“The struggle for understanding”. Words, language games, local ideologies and cosmopolitism by Vincenzo Matera The philosopher of language Ludwig Wittgenstein, although often held to be such, was not a relativist. His thought – concerning forms of live and language games – was misunderstood and reduced to the formula “The limits of my world determine the limits of my language”, that is, the limits of the language games I can play, of my intersubjective system of references, of my areas of social interaction are the limits of my com- prehension: what I can understand, judge, my values etc., is embedded into the space I live in, sharply sep- arated from other spaces and other worlds and other languages. Wittgenstein, in my opinion, does not state this; the misunderstanding can be resumed in the statement: “If a lion could speak, we could not understand him”. In this article I argue for a wide and universalist comprehension of wittgensteinian thought, based on a deepening of the link between words, practices, experience, ideology.

“Comprendersi con fatica”. Parole, giochi linguistici, ideologie locali e cosmopolitismo / V. Matera. - In: LA RICERCA FOLKLORICA. - ISSN 0391-9099. - 75:(2020), pp. 193-206.

“Comprendersi con fatica”. Parole, giochi linguistici, ideologie locali e cosmopolitismo

V. Matera
2020

Abstract

“The struggle for understanding”. Words, language games, local ideologies and cosmopolitism by Vincenzo Matera The philosopher of language Ludwig Wittgenstein, although often held to be such, was not a relativist. His thought – concerning forms of live and language games – was misunderstood and reduced to the formula “The limits of my world determine the limits of my language”, that is, the limits of the language games I can play, of my intersubjective system of references, of my areas of social interaction are the limits of my com- prehension: what I can understand, judge, my values etc., is embedded into the space I live in, sharply sep- arated from other spaces and other worlds and other languages. Wittgenstein, in my opinion, does not state this; the misunderstanding can be resumed in the statement: “If a lion could speak, we could not understand him”. In this article I argue for a wide and universalist comprehension of wittgensteinian thought, based on a deepening of the link between words, practices, experience, ideology.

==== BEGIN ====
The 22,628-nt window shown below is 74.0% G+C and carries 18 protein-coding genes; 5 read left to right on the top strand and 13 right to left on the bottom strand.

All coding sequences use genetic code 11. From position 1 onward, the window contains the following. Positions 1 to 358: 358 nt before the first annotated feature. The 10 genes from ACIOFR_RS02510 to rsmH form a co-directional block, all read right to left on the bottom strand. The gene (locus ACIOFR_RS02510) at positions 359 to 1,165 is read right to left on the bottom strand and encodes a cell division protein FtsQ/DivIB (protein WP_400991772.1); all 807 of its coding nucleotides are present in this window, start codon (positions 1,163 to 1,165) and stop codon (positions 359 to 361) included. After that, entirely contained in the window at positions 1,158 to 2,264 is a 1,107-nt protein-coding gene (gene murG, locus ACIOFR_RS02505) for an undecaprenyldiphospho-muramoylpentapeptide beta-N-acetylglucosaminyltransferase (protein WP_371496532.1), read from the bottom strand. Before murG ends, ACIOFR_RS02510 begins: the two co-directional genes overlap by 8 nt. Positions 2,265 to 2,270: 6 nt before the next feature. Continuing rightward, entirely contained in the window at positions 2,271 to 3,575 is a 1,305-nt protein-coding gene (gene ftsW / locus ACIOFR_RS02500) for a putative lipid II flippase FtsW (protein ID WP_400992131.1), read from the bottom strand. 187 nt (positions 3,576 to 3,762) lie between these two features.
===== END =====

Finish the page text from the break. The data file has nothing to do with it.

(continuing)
understanding; relativism; universalism; words; experience; ideologies.
Settore M-DEA/01 - Discipline Demoetnoantropologiche
2021
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Utilizza questo identificativo per citare o creare un link a questo documento: http://hdl.handle.net/2434/866207
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